A mug of flannelThe verdict? Well, it’s no Cock Ale, but astute readers will have noticed that this post has earned a simultaneous filing under both the “to avoid” and “to enjoy” sub-categories. When presented with Jerry Thomas’ cure for the common cold, Ms. Thirsty’s candid assessment was that “it certainly tastes like it has medicinal properties.” Granted, Ms. Thirsty doesn’t care much for dark ales, and had just been exploring the restorative powers inherent to 100° Southern Comfort, so perhaps hers was not the most objective palate in the house. Still, despite the brown sugar, this is a bitter brew, and unless one has made a habit of drinking hot beer, it’s not something one can readily wrap one’s head around. I’m not sure that I ever managed to quite accustom myself to it, but there is virtue in perseverance, and I began to find some merit in the Yard of Flannel about halfway through the drinking of it. The texture is silken, a bit like a well-steamed latte, and previously unnoticed flavors assert themselves. With Snow Cap, I found that a strong hazelnut nose arose from the Flannel. I’m not sure that I’d make one with Snow Cap again, but I’m a bit curious as to how other ales would bear up. Of course, I’m also a bit curious as to when exactly one would want to drink one of these concoctions. Personally, whether coming down with something or not, when it’s cold outside and I want to be warm on the inside, I instinctively turn to a hot toddy, like the Falkland Island Warmer — it just resonates with me. Probably an Ayurvedic thing, with Flips ill-suited to my doshas.

Incidentally, many recipes for the Yard of Flannel call for the addition of several ounces of rum, and warn against allowing the ale to come to a boil. Both of these modifications to Thomas’ strike me as damned good advice, and should I find myself pouring a Yard in the future, I’ll likely concern myself less with the letter and more with the spirit of the Professor’s directions.

I do think that everyone should try a Yard of Flannel (or its near-relative, the Ale Flip) at least once, if only to discover for oneself the joy of juggling streams of hot beer and raw eggs. Leave a comment if you do, making a note of the ale you employed. If there’s a perfect ale for flipping, I’d love to hear about it.

Give Me Seltzer

Friday, September 9th, 2005

podcast iconToday’s thirst-slaking podcast of note is Give Me Seltzer [iTunes], from Brooklynite Barry Joseph, The Effervescent Jew.

Barry’s mad for seltzer in a way that I think only New Yorkers can be, and is in the process of penning its definitive history. The podcasts don’t reveal much about the forthcoming book’s contents, but he’s managed to produce nine entertaining seltzer-centric episodes to date — largely man-on-the-street interviews — in a This American Life mode. So far there’s been no real mention of seltzer in cocktails, sadly — Barry’s favorite seltzer-based beverage is an Egg Cream from Eisenberg’s Sandwich Shop — but I’m sure he’ll get around to it some day. After all, the seltzer bottle is one of the most iconic and evocative pieces of bar equipment there is, on par with the martini glass and cobbler shaker. Better yet, it has shiny moving parts and valves and O-rings and CO2 cylinders and whatnot. I myself have ten eleven of the things (looks like I just won another in an eBay auction), for the sheer love of their form.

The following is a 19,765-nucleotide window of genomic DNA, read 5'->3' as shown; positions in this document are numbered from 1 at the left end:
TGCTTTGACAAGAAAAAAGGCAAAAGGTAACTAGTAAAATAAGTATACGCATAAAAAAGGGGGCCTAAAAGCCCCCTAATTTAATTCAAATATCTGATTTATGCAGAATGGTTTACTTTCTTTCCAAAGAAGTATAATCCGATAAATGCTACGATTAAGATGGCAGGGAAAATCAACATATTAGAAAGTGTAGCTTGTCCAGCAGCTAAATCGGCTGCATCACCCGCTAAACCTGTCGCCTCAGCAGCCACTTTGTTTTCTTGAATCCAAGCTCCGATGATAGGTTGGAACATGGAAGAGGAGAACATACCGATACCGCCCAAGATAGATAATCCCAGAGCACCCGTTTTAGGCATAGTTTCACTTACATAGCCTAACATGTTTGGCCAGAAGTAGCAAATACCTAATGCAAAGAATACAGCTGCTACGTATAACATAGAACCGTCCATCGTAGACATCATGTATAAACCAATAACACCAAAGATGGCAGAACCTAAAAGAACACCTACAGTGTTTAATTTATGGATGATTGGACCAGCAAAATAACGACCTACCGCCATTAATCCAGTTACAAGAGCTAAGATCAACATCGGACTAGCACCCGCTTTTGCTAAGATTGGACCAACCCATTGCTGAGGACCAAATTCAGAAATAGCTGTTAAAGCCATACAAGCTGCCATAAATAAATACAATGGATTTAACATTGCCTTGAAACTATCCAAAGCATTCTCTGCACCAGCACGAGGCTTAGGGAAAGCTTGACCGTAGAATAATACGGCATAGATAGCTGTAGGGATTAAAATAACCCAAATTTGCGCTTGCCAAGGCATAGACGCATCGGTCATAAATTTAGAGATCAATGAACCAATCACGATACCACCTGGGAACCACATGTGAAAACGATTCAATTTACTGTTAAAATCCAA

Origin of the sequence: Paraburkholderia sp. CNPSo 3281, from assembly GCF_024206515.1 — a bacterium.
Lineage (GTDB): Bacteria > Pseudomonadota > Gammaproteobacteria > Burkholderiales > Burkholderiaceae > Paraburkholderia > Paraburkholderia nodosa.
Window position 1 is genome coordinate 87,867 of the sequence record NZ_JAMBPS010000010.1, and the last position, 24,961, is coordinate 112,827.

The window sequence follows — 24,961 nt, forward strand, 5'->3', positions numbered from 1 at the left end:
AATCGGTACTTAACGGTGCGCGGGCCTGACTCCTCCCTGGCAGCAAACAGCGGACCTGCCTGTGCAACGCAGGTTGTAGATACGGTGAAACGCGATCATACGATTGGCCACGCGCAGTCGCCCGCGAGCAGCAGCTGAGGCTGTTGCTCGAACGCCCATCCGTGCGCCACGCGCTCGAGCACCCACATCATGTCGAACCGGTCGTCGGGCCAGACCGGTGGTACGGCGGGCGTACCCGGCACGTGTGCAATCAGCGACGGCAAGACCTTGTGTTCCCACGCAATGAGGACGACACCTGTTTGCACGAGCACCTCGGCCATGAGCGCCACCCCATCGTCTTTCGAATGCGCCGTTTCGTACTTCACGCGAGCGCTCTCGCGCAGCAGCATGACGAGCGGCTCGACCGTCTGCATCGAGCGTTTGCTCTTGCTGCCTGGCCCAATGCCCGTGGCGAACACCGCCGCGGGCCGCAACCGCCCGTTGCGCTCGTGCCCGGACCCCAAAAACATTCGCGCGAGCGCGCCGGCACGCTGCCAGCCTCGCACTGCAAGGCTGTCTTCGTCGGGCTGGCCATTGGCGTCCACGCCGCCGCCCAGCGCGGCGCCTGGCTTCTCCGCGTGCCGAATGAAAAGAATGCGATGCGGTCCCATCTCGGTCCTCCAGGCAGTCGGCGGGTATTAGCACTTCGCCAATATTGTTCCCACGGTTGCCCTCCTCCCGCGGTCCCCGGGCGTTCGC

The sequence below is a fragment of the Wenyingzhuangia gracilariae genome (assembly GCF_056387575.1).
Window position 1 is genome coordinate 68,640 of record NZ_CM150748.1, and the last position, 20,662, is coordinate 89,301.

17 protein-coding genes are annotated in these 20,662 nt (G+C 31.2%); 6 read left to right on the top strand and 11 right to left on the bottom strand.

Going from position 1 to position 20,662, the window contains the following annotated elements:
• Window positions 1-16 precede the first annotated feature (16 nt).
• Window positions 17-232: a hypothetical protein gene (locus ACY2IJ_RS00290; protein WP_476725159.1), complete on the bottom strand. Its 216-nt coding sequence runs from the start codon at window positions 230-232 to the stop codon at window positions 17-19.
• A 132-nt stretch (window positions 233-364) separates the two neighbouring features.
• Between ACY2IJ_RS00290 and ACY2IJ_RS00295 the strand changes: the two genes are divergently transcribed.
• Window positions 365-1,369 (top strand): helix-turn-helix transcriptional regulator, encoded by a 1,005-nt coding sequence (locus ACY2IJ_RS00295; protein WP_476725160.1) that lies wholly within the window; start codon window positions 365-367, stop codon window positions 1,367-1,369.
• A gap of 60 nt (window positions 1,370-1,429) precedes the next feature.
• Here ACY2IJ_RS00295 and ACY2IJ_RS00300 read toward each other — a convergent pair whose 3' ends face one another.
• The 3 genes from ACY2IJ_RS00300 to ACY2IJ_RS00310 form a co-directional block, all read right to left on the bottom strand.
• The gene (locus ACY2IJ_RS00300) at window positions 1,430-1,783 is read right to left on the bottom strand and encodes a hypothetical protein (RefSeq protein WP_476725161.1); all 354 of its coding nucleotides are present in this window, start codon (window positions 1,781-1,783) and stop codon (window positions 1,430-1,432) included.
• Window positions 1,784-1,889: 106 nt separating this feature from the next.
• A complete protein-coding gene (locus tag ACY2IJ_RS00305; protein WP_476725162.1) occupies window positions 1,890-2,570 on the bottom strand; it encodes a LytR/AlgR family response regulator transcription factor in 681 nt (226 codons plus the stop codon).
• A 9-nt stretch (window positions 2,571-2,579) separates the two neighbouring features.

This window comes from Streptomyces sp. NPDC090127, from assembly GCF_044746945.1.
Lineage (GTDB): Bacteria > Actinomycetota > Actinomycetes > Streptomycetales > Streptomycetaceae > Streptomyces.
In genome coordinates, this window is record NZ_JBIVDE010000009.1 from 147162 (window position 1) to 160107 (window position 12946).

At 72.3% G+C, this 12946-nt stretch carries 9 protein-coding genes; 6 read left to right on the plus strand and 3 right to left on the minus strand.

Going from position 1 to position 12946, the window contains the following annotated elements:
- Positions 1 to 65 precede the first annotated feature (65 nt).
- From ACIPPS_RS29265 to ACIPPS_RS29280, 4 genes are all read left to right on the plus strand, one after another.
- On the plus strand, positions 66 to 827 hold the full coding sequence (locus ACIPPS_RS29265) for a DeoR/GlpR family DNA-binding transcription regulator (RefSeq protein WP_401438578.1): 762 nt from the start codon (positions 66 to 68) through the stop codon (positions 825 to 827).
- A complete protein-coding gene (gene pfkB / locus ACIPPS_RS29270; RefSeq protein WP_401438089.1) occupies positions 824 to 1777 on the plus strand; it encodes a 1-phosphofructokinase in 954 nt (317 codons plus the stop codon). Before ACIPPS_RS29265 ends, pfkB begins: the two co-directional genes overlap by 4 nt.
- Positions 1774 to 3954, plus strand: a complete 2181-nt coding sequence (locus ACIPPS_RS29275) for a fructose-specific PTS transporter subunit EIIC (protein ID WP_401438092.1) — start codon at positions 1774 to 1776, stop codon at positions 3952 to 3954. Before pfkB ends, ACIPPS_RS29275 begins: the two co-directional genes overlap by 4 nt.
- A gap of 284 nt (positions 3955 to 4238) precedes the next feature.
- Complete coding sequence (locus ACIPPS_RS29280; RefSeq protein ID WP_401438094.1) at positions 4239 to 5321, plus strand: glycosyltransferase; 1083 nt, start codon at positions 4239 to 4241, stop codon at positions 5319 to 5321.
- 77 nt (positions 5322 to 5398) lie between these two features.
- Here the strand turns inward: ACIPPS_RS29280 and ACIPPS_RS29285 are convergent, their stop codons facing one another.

If you check out the Give Me Seltzer podcasts, do yourself a favor and start with episode #1 … they build on each other, and the most recent won’t be nearly as interesting if you’ve not heard what’s gone before.

The Knickerbocker

Saturday, August 27th, 2005

There are other drinks that appear under this name — Trader Vic’s Knickerbocker Cocktail is just a dry martini with a dash of Italian vermouth — but the Knickerbocker below is a 2:1:1 that proves to be ideal for a mellow summer afternoon. This is, specifically, the Knickerbocker à la Monsieur, from Ted Haigh’s Vintage Spirits and Forgotten Cocktails. Haigh traces its first appearance to Terrington’s Cooling Cups and Dainty Drinks of 1869, wherein a version for the fairer sex was also outlined.

1 1/2 oz. light rum
1/2 oz. Jamaican rum
1 oz. lemon juice
1/2 oz. orange curaçao
1/2 oz. raspberry syrup

Shake with crushed ice, strain into a glass filled with same.

The Knickerbocker isn’t a drink that shows its alcohol, as the raspberry syrup is more than a match for the light rum. Haigh calls for 2 oz of Virgin Islands rum, but I happen not to have any, and so use a light Barbados with a bit of Jamaican, to instill more rumminess to the affair. I’ve followed Doc’s suggestion of using Smucker’s Natural Red Raspberry Syrup. While not quite up to my own definition of “natural,” it does the trick nicely. Of course, dropping a viscous half-ounce slug of pancake syrup into your mixing glass is likely to set anticipatory teeth on edge, but press on to make a happy discovery: the otherwise cloying syrup will be perfectly countered by that tart ounce of lemon juice. It’s a well-balanced, fruity sweet-and-sour.

Served over crushed ice, the Knickerbocker gets longer with time at no detriment to drinkability. Indeed, a few judiciously-applied squirts of seltzer from the outset can be quite salutary, in that they contribute some effervescence and make a bit of a cooler of it. Regarding methods of preparation, Haigh would have us stir the ingredients directly in a collins glass or goblet, but I’ve found the raspberry syrup resistant to stirring. Shaking will ensure homogeneity, and thus no syrupy surprise at the bottom of the glass.

The Harlem Cocktail

Friday, April 22nd, 2005

1 1/2 oz gin
3/4 oz pineapple juice
1/4 oz maraschino

Tried this one several days back without documenting — from the category it should be evident: I give it a Bronx cheer. Cited by an eGullet poster as having appeared in the 1935 edition of Mr Boston, my later edition of same provides a wholly different recipe. Regardless, the search for delicious drinks with pineapple continues to bear little fruit. This one proved unpleasant in an unremarkable way — neither good enough nor strong enough to merit sipping, the Harlem invited me to toss it back (or out) and move on. Another waste of good booze.